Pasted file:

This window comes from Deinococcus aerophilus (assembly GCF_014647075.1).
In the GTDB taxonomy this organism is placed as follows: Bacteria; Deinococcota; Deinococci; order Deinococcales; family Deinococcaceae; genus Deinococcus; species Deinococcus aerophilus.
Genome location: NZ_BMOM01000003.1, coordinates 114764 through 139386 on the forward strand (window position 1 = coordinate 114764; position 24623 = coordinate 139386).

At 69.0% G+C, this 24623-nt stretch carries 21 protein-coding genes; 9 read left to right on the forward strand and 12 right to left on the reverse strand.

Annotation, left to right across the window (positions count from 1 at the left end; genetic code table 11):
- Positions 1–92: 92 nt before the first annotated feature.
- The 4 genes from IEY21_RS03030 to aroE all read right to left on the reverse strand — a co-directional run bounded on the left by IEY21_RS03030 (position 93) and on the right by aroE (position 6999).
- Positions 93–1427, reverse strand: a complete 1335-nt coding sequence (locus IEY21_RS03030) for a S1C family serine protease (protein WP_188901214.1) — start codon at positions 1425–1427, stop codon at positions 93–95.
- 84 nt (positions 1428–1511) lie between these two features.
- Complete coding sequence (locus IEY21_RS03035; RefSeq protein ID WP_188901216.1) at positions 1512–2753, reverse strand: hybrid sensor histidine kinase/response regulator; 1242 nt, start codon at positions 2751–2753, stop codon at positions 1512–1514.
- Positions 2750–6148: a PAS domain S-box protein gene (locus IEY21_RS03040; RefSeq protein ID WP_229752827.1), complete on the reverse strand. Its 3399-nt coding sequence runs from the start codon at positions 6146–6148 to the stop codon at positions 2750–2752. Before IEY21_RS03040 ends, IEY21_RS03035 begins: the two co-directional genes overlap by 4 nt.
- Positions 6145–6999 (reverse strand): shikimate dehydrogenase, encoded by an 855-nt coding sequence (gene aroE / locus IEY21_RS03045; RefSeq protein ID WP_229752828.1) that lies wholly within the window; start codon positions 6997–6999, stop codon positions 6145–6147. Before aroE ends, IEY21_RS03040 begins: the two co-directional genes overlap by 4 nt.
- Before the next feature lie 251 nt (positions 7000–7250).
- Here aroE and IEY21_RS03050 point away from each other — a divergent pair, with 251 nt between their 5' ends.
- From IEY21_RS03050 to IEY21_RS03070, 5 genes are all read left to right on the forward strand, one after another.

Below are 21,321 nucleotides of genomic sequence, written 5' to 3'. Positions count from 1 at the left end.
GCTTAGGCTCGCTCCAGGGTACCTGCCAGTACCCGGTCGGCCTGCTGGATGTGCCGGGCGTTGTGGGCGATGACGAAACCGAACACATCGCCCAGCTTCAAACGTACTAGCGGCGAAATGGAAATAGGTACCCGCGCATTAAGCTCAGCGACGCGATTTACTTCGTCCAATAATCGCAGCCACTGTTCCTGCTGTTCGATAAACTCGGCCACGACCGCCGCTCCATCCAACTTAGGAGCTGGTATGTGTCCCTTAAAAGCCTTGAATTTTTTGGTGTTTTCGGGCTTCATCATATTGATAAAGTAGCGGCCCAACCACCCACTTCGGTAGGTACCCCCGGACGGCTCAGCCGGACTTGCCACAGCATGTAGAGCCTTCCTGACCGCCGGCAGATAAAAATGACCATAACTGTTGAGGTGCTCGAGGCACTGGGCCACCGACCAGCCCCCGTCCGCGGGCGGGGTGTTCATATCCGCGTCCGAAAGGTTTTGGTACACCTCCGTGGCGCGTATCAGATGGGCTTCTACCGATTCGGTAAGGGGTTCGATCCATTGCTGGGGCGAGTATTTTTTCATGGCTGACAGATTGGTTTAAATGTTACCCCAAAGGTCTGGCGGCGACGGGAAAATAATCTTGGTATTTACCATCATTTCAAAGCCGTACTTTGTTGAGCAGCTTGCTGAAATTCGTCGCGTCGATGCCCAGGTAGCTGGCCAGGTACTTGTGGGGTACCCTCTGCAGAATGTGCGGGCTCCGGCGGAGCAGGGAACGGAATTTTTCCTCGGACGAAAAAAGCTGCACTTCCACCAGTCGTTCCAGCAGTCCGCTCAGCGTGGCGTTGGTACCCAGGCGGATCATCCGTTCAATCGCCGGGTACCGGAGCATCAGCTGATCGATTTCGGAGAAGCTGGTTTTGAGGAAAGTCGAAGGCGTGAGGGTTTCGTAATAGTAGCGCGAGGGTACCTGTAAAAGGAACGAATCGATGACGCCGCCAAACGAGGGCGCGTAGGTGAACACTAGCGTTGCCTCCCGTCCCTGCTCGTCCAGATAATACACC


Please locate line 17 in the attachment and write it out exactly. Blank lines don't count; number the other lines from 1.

GCTTAGGCTCGCTCCAGGGTACCTGCCAGTACCCGGTCGGCCTGCTGGATGTGCCGGGCGTTGTGGGCGATGACGAAACCGAACACATCGCCCAGCTTCAAACGTACTAGCGGCGAAATGGAAATAGGTACCCGCGCATTAAGCTCAGCGACGCGATTTACTTCGTCCAATAATCGCAGCCACTGTTCCTGCTGTTCGATAAACTCGGCCACGACCGCCGCTCCATCCAACTTAGGAGCTGGTATGTGTCCCTTAAAAGCCTTGAATTTTTTGGTGTTTTCGGGCTTCATCATATTGATAAAGTAGCGGCCCAACCACCCACTTCGGTAGGTACCCCCGGACGGCTCAGCCGGACTTGCCACAGCATGTAGAGCCTTCCTGACCGCCGGCAGATAAAAATGACCATAACTGTTGAGGTGCTCGAGGCACTGGGCCACCGACCAGCCCCCGTCCGCGGGCGGGGTGTTCATATCCGCGTCCGAAAGGTTTTGGTACACCTCCGTGGCGCGTATCAGATGGGCTTCTACCGATTCGGTAAGGGGTTCGATCCATTGCTGGGGCGAGTATTTTTTCATGGCTGACAGATTGGTTTAAATGTTACCCCAAAGGTCTGGCGGCGACGGGAAAATAATCTTGGTATTTACCATCATTTCAAAGCCGTACTTTGTTGAGCAGCTTGCTGAAATTCGTCGCGTCGATGCCCAGGTAGCTGGCCAGGTACTTGTGGGGTACCCTCTGCAGAATGTGCGGGCTCCGGCGGAGCAGGGAACGGAATTTTTCCTCGGACGAAAAAAGCTGCACTTCCACCAGTCGTTCCAGCAGTCCGCTCAGCGTGGCGTTGGTACCCAGGCGGATCATCCGTTCAATCGCCGGGTACCGGAGCATCAGCTGATCGATTTCGGAGAAGCTGGTTTTGAGGAAAGTCGAAGGCGTGAGGGTTTCGTAATAGTAGCGCGAGGGTACCTGTAAAAGGAACGAATCGATGACGCCGCCAAACGAGGGCGCGTAGGTGAACACTAGCGTTGCCTCCCGTCCCTGCTCGTCCAGATAATACACC